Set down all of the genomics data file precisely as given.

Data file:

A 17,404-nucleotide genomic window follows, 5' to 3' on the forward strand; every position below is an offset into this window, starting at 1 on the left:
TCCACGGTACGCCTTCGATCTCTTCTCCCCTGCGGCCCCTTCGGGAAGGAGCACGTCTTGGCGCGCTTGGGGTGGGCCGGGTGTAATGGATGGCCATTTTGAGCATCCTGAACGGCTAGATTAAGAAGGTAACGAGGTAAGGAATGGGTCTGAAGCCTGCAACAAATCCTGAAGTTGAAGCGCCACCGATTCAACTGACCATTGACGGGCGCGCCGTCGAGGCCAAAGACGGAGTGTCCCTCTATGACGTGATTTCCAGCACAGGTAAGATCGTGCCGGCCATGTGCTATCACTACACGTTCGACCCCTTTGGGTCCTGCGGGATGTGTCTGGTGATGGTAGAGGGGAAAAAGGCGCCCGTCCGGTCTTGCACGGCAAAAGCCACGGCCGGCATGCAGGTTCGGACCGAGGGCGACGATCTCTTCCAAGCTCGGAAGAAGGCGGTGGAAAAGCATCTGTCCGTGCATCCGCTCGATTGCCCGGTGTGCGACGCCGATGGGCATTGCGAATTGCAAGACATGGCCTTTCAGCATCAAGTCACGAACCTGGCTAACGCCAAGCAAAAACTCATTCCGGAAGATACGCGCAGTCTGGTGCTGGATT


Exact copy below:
A 17,404-nucleotide genomic window follows, 5' to 3' on the forward strand; every position below is an offset into this window, starting at 1 on the left:
TCCACGGTACGCCTTCGATCTCTTCTCCCCTGCGGCCCCTTCGGGAAGGAGCACGTCTTGGCGCGCTTGGGGTGGGCCGGGTGTAATGGATGGCCATTTTGAGCATCCTGAACGGCTAGATTAAGAAGGTAACGAGGTAAGGAATGGGTCTGAAGCCTGCAACAAATCCTGAAGTTGAAGCGCCACCGATTCAACTGACCATTGACGGGCGCGCCGTCGAGGCCAAAGACGGAGTGTCCCTCTATGACGTGATTTCCAGCACAGGTAAGATCGTGCCGGCCATGTGCTATCACTACACGTTCGACCCCTTTGGGTCCTGCGGGATGTGTCTGGTGATGGTAGAGGGGAAAAAGGCGCCCGTCCGGTCTTGCACGGCAAAAGCCACGGCCGGCATGCAGGTTCGGACCGAGGGCGACGATCTCTTCCAAGCTCGGAAGAAGGCGGTGGAAAAGCATCTGTCCGTGCATCCGCTCGATTGCCCGGTGTGCGACGCCGATGGGCATTGCGAATTGCAAGACATGGCCTTTCAGCATCAAGTCACGAACCTGGCTAACGCCAAGCAAAAACTCATTCCGGAAGATACGCGCAGTCTGGTGCTGGATT